Even after all this time, author Stephenie Meyer, the Mormon mother of three who became an overnight literary sensation with the 2005 publication of her young-adult novel “Twilight,” can’t explain the phenomenon that surrounds the grand romance between vampire Edward Cullen and human teenager Bella Swan, characters played on-screen by Robert Pattinson and Kristen Stewart.
“I don’t know what makes people love it, I don’t know what makes people hate it,” said Meyer. “But I do know that the feeling of being in love is a good feeling. We want to feel that emotion.”
“I’ve always said that,” Stewart said to Meyer, sitting beside her. “It’s so vicarious. It’s not like you are watching two people or reading two people. You feel like you are doing it. It’s rare.”
There’s no question that “Twilight” is that rare gem: a book and movie property that stokes a kind of unquenchable fire among its largely female fan base. That following has been so sizable and so fervent that the “Twi-hards,” as they’re called, have helped transform Meyer’s supernatural tale into a $2.5-billion business, proving that girl-centric tales can be powerful forces at the box office.
With the fifth and presumably final big-screen entry, “The Twilight Saga: Breaking Dawn — Part 2,” due to arrive in theaters Friday, Meyer and Stewart seem to share a bond reminiscent of the connection between Meyer’s two protagonists.
Their closeness stems from the unlikely duo’s joint goal of ensuring that the beloved material, for all its melodrama, remained intact as it was translated to the big screen. That required them to battle nervous studio executives who wanted Stewart’s interpretation of Bella to be less tortured, hardened detractors who railed against overwrought story lines and pop culture satirists who often turned the franchise into its own punch line.
Meyer had already made the leap from Arizona housewife to bestselling author when she first met Stewart, then an up-and-coming actress building her career primarily through roles in indie films. In the intervening years, Meyer’s stature and influence as a young-adult author became comparable to that enjoyed by J.K. Rowling or Suzanne Collins, though critics never responded to her writing the way enthusiastic readers did.
Stewart, however, has garnered plenty of acclaim — if not in the often tepidly reviewed “Twilight” movies, then in small challenging roles in films such as Sean Penn’s “Into the Wild” or Walter Salles’ upcoming adaptation of the Beat Generation classic “On the Road.” She’s also endured a tabloid celebrity she never planned for thanks to her on-again, off-again relationship with “Twilight” costar Pattinson.
Reaching the end of the saga was particularly satisfying for the actress, who seemed pleased to be able to take Bella to the happy if somewhat complicated conclusion of her journey — and to move on to the next phase of her career.
“I’m so ready to be done,” said the 22-year-old.
Directed like its predecessor by Oscar winner Bill Condon, “Breaking Dawn — Part 2” begins with Bella Swan as a newborn vampire and a new mother, whose half-human daughter, Renesmee, threatens to spark a war among tribes of vampires from around the globe. The ruling class in Italy, the Volturi, wrongly assume that Bella and Edward have transformed a human child into a vampire, something that is expressly forbidden, and gather forces to take down the entire Cullen clan.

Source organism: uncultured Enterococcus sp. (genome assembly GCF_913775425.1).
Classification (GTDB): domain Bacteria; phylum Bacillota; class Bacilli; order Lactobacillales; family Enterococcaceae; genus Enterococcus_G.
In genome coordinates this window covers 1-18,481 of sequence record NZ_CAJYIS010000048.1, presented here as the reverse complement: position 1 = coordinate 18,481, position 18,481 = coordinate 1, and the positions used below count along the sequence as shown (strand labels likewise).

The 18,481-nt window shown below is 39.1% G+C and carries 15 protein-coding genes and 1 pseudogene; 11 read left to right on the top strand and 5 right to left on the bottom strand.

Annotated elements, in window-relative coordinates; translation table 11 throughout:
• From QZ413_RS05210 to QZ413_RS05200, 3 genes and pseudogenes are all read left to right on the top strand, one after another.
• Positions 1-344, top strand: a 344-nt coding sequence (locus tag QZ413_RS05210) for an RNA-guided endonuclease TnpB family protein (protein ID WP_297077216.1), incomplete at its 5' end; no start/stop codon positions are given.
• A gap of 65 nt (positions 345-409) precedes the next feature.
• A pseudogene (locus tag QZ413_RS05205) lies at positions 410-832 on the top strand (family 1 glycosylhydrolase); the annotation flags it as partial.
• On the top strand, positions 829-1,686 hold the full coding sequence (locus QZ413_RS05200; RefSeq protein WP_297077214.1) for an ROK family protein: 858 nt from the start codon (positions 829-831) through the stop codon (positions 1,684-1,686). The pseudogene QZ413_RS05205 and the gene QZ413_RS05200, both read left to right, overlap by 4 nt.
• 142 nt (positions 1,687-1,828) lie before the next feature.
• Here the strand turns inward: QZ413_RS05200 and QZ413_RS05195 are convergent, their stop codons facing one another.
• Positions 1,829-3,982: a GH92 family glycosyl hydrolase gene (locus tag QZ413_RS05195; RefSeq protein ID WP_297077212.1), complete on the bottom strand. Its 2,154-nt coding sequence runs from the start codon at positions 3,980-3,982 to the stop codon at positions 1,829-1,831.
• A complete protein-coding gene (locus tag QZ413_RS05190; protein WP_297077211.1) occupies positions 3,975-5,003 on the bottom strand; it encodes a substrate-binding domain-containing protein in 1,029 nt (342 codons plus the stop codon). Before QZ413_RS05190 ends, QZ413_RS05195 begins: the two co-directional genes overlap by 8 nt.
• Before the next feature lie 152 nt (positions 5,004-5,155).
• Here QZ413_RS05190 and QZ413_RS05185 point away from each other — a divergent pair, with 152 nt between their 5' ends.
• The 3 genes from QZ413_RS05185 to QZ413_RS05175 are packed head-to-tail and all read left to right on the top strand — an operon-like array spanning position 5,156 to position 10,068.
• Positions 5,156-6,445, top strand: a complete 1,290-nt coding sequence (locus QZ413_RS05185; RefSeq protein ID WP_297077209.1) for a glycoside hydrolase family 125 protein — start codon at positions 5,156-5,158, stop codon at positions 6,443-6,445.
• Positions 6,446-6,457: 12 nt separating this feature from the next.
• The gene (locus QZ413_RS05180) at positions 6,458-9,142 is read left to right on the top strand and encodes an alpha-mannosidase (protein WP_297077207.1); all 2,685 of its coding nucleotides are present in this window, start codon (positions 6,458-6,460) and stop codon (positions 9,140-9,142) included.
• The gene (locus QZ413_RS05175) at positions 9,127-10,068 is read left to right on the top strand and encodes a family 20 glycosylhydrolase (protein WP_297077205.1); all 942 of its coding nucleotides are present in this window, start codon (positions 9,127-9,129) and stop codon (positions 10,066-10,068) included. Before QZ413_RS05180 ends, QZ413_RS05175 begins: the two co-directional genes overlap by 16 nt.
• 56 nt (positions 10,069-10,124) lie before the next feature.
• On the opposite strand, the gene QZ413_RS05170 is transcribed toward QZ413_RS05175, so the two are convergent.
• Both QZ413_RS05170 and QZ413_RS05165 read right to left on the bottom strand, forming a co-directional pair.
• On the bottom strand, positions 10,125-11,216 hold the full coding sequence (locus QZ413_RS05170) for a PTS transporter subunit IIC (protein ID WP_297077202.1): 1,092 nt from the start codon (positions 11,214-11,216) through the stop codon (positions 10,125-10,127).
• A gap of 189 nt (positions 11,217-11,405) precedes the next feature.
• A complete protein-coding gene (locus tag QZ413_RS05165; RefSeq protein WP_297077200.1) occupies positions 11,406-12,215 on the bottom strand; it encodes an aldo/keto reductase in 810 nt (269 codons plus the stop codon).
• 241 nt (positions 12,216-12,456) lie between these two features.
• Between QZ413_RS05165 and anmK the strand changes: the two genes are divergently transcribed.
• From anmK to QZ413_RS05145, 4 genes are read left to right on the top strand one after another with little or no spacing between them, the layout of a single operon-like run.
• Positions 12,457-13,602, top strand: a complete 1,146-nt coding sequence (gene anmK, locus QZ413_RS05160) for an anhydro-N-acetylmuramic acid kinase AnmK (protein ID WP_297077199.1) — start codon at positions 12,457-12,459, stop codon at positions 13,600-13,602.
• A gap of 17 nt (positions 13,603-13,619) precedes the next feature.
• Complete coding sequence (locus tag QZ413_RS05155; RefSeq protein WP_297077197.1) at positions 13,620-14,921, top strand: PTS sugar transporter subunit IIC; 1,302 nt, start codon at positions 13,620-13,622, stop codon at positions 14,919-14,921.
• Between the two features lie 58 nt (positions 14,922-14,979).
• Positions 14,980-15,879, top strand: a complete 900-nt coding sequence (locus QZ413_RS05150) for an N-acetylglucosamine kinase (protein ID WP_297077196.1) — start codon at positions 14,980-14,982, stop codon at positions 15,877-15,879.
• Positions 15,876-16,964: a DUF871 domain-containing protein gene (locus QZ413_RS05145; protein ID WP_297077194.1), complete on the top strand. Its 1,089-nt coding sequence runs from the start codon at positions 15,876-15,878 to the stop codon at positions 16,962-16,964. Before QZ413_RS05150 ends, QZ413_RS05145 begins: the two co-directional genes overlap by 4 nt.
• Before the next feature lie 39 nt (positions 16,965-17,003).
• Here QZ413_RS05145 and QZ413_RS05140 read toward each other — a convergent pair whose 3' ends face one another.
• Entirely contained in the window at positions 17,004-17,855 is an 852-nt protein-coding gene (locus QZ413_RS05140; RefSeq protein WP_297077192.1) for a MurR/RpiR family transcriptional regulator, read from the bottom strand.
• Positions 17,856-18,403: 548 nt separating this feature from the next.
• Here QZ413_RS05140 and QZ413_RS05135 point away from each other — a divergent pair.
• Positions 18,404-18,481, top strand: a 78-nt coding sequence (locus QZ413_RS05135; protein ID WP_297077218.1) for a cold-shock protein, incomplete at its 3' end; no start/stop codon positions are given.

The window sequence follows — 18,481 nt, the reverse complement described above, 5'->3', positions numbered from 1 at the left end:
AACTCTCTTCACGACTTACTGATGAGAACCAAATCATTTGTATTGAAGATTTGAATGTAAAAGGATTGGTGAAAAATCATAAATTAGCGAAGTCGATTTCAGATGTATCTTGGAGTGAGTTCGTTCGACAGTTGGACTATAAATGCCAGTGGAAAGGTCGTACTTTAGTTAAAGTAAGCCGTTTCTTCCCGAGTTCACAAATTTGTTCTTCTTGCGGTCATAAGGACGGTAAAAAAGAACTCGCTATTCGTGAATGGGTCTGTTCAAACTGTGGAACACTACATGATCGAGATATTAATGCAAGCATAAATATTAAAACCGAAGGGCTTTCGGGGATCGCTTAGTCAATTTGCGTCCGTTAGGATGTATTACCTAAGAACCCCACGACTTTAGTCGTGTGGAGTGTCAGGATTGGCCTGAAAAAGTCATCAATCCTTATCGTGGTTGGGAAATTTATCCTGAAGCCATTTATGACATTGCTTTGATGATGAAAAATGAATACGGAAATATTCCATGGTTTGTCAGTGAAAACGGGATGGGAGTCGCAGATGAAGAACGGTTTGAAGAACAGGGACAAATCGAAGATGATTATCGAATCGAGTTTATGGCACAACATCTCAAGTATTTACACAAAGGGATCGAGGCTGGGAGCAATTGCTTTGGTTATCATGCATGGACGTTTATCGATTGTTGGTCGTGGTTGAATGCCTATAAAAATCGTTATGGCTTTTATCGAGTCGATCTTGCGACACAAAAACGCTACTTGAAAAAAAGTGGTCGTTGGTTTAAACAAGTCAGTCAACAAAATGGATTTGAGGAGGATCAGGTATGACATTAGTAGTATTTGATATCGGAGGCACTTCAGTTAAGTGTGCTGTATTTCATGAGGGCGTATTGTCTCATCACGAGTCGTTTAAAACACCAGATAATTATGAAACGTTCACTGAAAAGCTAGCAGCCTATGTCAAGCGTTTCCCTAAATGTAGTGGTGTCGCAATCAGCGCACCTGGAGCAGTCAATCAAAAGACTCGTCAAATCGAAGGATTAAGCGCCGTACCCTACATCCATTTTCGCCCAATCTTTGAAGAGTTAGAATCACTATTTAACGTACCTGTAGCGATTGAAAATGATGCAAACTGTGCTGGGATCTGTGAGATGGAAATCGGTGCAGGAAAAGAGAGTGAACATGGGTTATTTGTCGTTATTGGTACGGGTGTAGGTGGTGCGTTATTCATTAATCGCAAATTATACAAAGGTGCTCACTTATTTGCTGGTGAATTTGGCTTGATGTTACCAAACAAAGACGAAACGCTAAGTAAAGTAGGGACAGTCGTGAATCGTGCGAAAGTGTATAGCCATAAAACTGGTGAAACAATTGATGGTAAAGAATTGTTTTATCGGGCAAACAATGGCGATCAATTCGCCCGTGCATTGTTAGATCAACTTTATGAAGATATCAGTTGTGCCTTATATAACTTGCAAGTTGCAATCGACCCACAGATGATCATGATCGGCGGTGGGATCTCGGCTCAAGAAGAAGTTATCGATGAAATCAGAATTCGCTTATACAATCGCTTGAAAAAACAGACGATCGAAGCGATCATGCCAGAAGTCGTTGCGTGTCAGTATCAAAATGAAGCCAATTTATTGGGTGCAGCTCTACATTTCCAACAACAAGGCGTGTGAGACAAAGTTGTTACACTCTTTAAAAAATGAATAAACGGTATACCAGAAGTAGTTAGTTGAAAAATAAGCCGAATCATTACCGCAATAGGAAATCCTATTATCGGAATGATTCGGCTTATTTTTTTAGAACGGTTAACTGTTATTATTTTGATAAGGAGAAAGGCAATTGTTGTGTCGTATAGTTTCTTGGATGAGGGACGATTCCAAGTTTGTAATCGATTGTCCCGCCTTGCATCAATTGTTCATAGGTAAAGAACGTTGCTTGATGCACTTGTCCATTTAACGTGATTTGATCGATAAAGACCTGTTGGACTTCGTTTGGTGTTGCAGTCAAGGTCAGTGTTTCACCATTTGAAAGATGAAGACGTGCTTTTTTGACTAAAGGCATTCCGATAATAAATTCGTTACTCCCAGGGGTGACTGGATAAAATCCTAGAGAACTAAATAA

The story line gave Stewart the opportunity to bring a new dimension to a character who’d always considered herself ordinary and clumsy; with her supernatural powers, she could be graceful and beautiful, lightning-fast and lethal.
“I played her as human for so long, so the enhanced version of her made so much sense to me,” said Stewart, her long limbs folded under her on the couch. “Everything so perfectly fit that I was so amped to do it.”
Meyer recalled standing in front of the monitor on the set of the film when Stewart shot her first scene as vampire Bella, nervously anticipating the outcome.
“We were dancing by the monitors — ‘Look at her go,”‘ Meyer said as Stewart pretended to leave the room, not wanting to hear the compliment. “It was such a huge weight lifted. It wasn’t a different character. It was Bella, but it was a totally different Bella. It was so exciting.”
The 700-page-plus “Breaking Dawn” novel was released just a few months before director Catherine Hardwicke’s adaptation of “Twilight” reached theaters in 2008. The book was met with controversy, even among Meyer’s loyal fans. Renesmee’s birth is an especially gruesome sequence — one that Condon had to carefully navigate for the previous PG-13-rated movie — and some readers complained about Bella’s choice to carry the child to term despite obvious risks to her own health.
There was also grumbling about an ending that felt too soft, too anticlimactic.
“I had a lot of concerns about making ‘Breaking Dawn’ a movie,” said Meyer, who holds final approval on the scripts for the “Twilight” films. “There were a lot of things they wanted to change. There were some serious problems.”
It was Meyer herself and screenwriter Melissa Rosenberg, who has written each of the five scripts for the films, who devised a new ending over dinner one night in Vancouver while the second “Twilight” movie, “New Moon,” was filming.
Of course, neither Meyer nor Stewart will reveal the new conclusion, but Meyer believes the solution is one fans will embrace.